If you are undergoing chemotherapy and you experience dizziness or ringing in your ears, these could be side effects of chemotherapy drugs. It is important that you see your doctor to avoid any chronic conditions.
Chemotherapy drugs can cause drug-induced hearing problems known as ototoxicity. Wikipedia says that “Ototoxicity is the property of being toxic to the ear (oto-), specifically the cochlea or auditory nerve and sometimes the vestibular system.” These drugs affect your inner-ear which can impair your hearing and balance.
The Vestibular Disorders Organization states that “Anti-cancer drugs work by killing cancer cells. Unfortunately some can also damage or kill cells elsewhere in the body, including the ears. Cisplatin is well known to cause massive and permanent hearing loss. Carboplatin is also known to be ototoxic.”
Managing any drug-induced ear problems by learning the symptoms could avoid any longer-term chronic conditions.
How Do Chemotherapy Drugs Cause Ototoxicity?
- Some chemotherapy drugs like Cisplatin can cause ototoxicity if used long term. As the drug builds up in your body, your risk increases.
- High doses of a chemo drug at one time can cause chronic ototoxicity or irreversible damage to your inner ear cells.
What Are The Signs?
The following are the most common signs of ototoxicity. Please note that dizziness is considered a serious symptom and if experienced, you should contact your doctor immediately.
- Ringing or any other unusual sounds in your ear or head
- A cold-like fullness in your head or ears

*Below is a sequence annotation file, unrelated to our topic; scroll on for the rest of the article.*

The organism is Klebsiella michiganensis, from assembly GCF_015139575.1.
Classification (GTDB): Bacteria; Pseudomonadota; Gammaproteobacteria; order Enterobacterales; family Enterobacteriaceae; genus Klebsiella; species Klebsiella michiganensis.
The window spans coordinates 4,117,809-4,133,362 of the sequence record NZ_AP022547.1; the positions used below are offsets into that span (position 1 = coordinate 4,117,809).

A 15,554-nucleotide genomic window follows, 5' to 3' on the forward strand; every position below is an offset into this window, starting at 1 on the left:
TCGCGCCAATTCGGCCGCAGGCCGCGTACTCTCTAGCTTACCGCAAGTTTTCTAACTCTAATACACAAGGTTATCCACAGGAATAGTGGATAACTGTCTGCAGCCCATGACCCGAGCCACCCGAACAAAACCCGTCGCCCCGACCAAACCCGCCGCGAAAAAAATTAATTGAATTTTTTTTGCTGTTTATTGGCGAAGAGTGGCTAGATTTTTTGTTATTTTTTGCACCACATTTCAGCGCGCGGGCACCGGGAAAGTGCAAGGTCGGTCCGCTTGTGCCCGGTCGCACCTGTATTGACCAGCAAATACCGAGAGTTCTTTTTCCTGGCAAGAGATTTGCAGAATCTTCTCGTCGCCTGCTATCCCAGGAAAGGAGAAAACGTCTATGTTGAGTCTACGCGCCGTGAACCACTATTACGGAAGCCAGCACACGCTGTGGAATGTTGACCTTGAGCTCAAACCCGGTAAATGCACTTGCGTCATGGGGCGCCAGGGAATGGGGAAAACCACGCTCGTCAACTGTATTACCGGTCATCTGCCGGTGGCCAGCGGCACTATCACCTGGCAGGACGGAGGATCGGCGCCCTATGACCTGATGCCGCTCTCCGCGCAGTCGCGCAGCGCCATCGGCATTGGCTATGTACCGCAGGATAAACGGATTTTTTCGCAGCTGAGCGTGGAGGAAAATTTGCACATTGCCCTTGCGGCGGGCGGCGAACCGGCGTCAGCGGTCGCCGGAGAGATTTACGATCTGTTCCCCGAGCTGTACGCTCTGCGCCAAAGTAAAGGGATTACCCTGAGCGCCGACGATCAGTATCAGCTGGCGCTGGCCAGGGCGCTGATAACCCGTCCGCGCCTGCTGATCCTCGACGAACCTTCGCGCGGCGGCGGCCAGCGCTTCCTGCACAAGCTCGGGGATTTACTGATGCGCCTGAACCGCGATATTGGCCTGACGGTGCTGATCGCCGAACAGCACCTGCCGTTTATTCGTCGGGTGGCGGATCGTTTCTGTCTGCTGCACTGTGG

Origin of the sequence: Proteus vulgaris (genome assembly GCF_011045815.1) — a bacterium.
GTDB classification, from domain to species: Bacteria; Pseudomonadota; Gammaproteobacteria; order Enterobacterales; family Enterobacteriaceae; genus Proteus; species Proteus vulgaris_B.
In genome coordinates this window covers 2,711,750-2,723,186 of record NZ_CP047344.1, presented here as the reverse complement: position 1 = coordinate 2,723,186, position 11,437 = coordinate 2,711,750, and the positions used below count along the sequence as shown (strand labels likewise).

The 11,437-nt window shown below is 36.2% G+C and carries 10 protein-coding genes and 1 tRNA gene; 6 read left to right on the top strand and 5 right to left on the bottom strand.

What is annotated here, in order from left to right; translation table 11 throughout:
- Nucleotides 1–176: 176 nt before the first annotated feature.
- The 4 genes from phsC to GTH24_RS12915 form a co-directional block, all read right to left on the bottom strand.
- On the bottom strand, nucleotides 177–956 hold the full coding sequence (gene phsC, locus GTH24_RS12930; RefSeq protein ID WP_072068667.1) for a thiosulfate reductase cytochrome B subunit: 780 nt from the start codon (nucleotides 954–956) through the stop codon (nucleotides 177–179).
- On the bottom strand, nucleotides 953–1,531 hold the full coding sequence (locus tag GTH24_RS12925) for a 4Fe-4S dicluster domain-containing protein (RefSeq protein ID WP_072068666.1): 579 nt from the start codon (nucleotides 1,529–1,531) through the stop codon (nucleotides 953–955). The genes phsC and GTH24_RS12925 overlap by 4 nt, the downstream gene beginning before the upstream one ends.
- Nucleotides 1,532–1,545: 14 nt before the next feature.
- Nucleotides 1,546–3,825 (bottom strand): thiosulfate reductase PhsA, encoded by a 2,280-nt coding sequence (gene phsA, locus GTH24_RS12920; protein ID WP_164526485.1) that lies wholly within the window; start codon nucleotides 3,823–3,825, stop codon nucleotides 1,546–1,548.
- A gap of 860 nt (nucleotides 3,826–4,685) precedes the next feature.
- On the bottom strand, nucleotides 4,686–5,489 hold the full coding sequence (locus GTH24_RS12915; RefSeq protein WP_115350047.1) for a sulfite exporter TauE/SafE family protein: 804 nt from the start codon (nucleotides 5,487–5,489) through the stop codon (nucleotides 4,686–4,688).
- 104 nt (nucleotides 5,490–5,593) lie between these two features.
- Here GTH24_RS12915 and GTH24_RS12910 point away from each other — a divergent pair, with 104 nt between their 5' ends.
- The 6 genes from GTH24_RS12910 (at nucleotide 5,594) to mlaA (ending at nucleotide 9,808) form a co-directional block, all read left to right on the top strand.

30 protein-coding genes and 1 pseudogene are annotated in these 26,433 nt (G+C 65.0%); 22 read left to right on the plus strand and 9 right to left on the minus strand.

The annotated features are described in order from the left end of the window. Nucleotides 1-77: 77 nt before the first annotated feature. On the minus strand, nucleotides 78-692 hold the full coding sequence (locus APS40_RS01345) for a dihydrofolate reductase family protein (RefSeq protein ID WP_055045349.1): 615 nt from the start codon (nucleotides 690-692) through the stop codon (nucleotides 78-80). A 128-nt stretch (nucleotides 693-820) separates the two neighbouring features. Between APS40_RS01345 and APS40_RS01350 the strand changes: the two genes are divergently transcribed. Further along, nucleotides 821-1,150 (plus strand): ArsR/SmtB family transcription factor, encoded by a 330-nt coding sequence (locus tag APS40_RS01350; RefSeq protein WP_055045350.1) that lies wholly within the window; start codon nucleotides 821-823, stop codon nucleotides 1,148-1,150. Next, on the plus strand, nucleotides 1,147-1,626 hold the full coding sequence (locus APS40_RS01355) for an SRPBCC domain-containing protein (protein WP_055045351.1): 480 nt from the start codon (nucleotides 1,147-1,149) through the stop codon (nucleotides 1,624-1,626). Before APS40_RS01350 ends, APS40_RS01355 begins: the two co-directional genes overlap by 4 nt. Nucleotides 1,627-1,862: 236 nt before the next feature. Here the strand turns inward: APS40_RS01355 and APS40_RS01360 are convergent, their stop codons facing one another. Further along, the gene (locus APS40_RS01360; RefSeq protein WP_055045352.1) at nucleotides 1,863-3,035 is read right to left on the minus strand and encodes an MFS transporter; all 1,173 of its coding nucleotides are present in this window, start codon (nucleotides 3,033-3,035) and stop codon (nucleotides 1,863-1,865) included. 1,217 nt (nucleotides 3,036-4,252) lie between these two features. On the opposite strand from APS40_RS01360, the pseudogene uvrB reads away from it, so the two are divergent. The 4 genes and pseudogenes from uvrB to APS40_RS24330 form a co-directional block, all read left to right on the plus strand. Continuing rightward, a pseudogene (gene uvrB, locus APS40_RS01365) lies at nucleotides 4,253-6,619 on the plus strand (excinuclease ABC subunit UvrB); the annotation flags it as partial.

- Hearing loss either partial or full
What Steps Can You Take to Minimize Ototoxicity?
Here are some general precautionary steps you should take to avoid or minimize ototoxicity:
- Drink fluids every day to prevent dehydration.
- Change any positions slowly like standing or lying down.
- If dizzy, walk slowly or ask for assistance to avoid falling. Dizziness is the number one symptom of ototoxicity.
- Stress and being tired may make ear ringing worse. Use relaxation techniques.
- Avoids medications that have caused dizziness in the past. Make sure you tell your doctor about those medications.
Researchers at Henry Ford Hospital in Michigan put together a summary on ototoxicity data targeting the most widely used platinum compounds, cisplatin and carboplatin. Here is their conclusion, “Future phase I, II, and III clinical oncologic trials of “experimental” chemotherapeutic agents should include methodology for audiovestibular monitoring, just as present FDA-approved cancer protocols with either monotherapy or combined therapy of known “ototoxic” agents should include standardized audiovestibular assessment in the database…Because of the chemotherapeutic superiority of cisplatin, it is essential to continue to investigate methods of altering the dose-limiting oto(neuro)toxicity without causing a “counterproductive” reduction of the antitumor activity of cisplatin (or other second- or third-generation ototoxic platinum agents).”